Poetry speaks of things that are true, with words that are beautiful.
~ Dante Alighieri
Where does poetry come from? And how exactly does one become a poet? It often begins at our mother’s knee. Dana Gioa’s mother recited Poe’s “Annabelle Lee” to him; mine read me Clyde Robert Bulla’s “The Moon Singer.” Gioia mentioned that his mother came from a dirt poor background; the poetry she was taught to memorize in school was as he put it, a way for her to “access beauty.” For my own mother, reading was a magical wardrobe into a Narnia of learning and better opportunities.
Teach a child to read and you open up vast new worlds to him; breathing on the creative spark already burning within his tiny breast and setting his imagination ablaze. Teach a child poetry and you open up, not just a new world, but “a different way of speaking and writing.” That was Dana Gioia’s response when asked for the definition of poetry. And a child who is introduced to poetry from a young age will remember and cherish those childhood poems well into adulthood. I can still recite, with only some faltering, “If”, “In Flanders Fields,” as well as the iconic “Trees.”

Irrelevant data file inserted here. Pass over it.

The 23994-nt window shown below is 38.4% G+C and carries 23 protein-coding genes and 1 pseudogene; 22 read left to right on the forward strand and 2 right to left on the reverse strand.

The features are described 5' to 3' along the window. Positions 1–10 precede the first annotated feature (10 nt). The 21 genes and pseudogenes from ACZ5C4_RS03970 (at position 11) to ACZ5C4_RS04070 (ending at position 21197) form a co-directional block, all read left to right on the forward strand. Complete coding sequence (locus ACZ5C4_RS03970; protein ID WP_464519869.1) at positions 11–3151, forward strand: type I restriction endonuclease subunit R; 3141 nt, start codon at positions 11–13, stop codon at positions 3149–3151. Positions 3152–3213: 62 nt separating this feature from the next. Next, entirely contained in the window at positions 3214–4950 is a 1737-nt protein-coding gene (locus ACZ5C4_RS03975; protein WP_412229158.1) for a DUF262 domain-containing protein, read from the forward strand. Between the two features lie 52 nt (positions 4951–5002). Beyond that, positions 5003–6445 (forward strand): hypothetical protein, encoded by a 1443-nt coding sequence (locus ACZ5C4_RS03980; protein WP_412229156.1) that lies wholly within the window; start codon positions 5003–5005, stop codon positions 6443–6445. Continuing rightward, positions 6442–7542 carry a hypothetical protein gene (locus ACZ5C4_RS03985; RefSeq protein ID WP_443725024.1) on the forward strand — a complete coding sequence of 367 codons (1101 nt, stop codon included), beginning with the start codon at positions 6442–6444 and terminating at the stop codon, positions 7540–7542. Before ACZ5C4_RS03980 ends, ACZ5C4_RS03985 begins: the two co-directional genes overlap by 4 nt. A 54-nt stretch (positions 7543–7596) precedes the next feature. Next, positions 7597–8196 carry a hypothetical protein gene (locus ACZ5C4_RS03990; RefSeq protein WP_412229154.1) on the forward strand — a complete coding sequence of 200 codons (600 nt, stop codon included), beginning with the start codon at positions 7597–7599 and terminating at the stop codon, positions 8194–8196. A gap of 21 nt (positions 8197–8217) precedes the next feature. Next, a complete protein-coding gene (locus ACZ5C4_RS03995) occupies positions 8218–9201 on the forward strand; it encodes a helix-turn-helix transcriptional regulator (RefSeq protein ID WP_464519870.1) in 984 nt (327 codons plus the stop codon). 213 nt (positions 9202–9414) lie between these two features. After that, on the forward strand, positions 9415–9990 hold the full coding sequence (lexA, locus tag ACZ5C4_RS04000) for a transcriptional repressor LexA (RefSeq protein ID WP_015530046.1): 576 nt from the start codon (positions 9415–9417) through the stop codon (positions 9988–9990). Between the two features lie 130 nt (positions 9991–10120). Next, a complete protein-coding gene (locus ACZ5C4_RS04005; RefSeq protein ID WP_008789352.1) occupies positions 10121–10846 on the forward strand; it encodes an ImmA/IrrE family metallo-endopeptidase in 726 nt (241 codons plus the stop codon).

In Gioia’s case, his mother’s love of poetry races like quicksilver in his blood and has created a great American poet. What is your love and what, or rather who, will it create? Now is the time to fashion the next generation of poets and writers. What steps will you take to incorporate poetry into your life and the lives of your children?
Oremus pro invicem,